The Agostinho Neto Mausoleum

A towering structure for a towering man

The Agostinho Neto Mausoleum is an obelisk-like concrete structure towering above the city of Luanda. It occupies the center of the Agostinho Neto Cultural Center, which takes up 4,633 square miles of Luanda, and serves as Neto's final resting place. Neto (1922-1979) served as Angola’s first president from 1975-1979 after Angola secured its independence from the Portuguese. He remained the leader of the Popular Movement for the Liberation of Angola (MPLA) in Angola's subsequent civil war, dying before long before its final end in 2002. A Portugal-trained physician, he was also known for his literary skills as a renowned poet. The tower was designed to reference Neto's poem "The Path of Stars", and is named after his book A Sacred Hope

Built in 2012, its Brutalist architecture is said to reference a spaceship, and Luandans referred to it as "Sputnik" in the 1990s while its construction remained unfinished. Angola's interest in socialist realism may be a byproduct of their past political alliances. The Soviet Union supported the MPLA party during Angola's civil war, Cuba sent soldiers to fight on their behalf, and North Korean military personnel were also involved. Certainly the "cult of personality" that has visually marked these three nations is recalled by the Neto monument.

Although the project was initially awarded to a Brazilian company, it was completed by Mansudae Overseas Project, the North Korean sculptural business that has built monuments in many parts of the continent. In March 2011, Kim Yong Nam, president of the Presidium of the North Korean Supreme People's Assembly, visited the monument, and the official state news agency claimed that North Korea was funding the structure. Grzelczyk estimates its cost as $40 million. Whether this was a gift of an exchange is uncertain; in 2015, the North Korean ambassador to Angola expressed interest in developing agribusiness in the Malanje region of Angola, military training exchange agreements led to suspicions of illicit arms, and, although oil-rich Angola denied trading aviation and rocket fuel to North Korea, international misgivings arose.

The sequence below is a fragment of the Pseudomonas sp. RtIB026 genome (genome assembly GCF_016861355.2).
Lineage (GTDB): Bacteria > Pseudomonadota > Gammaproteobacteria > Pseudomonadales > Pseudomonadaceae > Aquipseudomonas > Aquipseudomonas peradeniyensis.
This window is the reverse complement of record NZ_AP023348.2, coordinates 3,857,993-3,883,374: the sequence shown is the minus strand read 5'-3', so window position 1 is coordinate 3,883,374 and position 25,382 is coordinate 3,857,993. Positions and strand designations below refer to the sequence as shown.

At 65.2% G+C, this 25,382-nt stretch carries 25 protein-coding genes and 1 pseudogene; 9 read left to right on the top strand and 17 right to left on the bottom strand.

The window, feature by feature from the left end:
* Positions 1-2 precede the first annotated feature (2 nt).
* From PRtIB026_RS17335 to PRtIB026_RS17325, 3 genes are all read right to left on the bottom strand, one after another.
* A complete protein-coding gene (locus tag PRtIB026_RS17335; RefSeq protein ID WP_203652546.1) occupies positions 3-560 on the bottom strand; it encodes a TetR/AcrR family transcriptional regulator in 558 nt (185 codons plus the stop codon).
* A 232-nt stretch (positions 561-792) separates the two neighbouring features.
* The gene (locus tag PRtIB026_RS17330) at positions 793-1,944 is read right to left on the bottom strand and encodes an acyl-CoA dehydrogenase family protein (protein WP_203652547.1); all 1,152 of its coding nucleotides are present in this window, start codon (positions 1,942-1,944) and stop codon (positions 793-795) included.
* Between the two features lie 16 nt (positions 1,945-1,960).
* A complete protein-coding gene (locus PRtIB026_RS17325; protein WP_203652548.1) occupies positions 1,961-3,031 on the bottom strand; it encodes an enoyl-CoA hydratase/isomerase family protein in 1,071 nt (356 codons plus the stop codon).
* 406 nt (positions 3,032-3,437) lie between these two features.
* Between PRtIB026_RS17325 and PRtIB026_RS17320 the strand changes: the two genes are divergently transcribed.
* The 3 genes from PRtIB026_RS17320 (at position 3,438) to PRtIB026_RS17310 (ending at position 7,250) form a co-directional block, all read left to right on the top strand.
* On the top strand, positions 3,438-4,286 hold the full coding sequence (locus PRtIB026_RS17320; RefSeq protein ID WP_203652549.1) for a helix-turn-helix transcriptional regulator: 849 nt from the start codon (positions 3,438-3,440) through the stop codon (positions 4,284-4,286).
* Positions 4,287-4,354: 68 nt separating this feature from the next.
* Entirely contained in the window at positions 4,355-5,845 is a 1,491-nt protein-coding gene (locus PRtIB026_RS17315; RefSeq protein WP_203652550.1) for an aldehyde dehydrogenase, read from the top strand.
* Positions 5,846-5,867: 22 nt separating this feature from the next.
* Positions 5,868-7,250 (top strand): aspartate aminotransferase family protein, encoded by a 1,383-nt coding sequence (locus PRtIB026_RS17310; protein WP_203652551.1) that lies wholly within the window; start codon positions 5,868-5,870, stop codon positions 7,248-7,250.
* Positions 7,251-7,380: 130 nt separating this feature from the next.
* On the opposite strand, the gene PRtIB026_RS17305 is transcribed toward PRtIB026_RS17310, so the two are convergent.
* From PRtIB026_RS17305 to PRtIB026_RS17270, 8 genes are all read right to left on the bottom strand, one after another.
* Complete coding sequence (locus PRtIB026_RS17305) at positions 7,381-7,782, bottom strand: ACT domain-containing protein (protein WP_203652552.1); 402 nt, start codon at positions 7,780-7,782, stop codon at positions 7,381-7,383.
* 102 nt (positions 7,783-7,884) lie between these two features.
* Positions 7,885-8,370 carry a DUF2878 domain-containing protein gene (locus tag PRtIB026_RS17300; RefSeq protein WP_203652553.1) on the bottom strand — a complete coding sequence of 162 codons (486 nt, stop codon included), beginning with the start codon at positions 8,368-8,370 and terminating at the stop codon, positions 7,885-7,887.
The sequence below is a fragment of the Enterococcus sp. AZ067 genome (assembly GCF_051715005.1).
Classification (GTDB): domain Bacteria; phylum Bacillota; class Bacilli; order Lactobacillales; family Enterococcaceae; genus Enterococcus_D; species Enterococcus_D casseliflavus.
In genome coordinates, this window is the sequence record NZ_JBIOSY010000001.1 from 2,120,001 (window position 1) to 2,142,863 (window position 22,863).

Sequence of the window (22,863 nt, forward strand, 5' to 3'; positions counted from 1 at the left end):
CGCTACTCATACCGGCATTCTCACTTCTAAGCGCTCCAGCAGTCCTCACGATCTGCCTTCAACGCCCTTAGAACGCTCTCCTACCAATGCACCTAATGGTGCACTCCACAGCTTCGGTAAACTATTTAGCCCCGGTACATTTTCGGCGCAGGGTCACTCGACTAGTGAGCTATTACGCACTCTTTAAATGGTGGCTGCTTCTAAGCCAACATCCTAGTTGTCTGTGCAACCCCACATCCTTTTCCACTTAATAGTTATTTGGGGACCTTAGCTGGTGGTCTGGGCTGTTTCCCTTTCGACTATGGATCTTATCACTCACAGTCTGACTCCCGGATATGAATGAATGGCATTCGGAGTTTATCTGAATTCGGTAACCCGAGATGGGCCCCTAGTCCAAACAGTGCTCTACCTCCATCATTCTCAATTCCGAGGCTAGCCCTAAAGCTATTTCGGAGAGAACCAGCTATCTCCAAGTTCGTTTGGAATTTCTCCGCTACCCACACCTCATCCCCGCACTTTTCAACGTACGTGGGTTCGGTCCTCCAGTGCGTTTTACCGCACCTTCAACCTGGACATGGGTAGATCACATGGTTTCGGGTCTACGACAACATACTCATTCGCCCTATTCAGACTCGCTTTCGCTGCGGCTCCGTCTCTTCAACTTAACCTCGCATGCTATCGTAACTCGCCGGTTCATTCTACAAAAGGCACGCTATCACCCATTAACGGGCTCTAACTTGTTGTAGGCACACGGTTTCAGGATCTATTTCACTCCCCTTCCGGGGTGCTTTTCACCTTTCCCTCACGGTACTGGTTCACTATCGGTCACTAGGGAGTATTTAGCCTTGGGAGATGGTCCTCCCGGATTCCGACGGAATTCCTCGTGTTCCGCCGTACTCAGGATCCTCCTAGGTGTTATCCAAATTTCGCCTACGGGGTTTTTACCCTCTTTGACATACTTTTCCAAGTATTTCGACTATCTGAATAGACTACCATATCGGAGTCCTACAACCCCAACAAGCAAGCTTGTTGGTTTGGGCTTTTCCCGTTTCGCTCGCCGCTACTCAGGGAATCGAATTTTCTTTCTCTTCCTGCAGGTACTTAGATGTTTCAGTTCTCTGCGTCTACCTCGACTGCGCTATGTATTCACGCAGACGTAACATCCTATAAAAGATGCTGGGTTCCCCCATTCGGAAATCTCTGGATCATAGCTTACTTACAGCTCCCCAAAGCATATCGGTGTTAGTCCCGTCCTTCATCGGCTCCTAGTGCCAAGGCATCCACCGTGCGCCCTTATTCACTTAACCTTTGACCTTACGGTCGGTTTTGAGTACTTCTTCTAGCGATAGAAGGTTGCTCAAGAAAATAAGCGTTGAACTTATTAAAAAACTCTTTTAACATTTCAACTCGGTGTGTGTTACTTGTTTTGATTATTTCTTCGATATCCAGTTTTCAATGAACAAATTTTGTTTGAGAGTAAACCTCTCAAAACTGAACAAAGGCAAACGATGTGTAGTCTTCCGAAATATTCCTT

Angola's willingness to abide by United Nations' sanctions increased in late 2017, when over 150 Mansudae employees were "invited" to leave Angola. By January 2018, Angola had terminated all further contracts with Mansudae.

At over 393 feet, it is taller than both New York's Statue of Liberty and London's Big Ben belltower, dominating central Luanda's skyline. Located outside the downtown area, its site was formerly a residential neighborhood called Praia de Bispo, cleared in the 1990s for the monument's erection. Near both the Presidential Palace and the National Assembly, it conceptually ties both to Neto's legacy of anti-colonialism. The extensive grounds surrounding the monument include lawns and gardens, as well as reviewing bleachers. Statues decorate the grounds, including one of an elephant kneeling in the direction of Neto's tomb.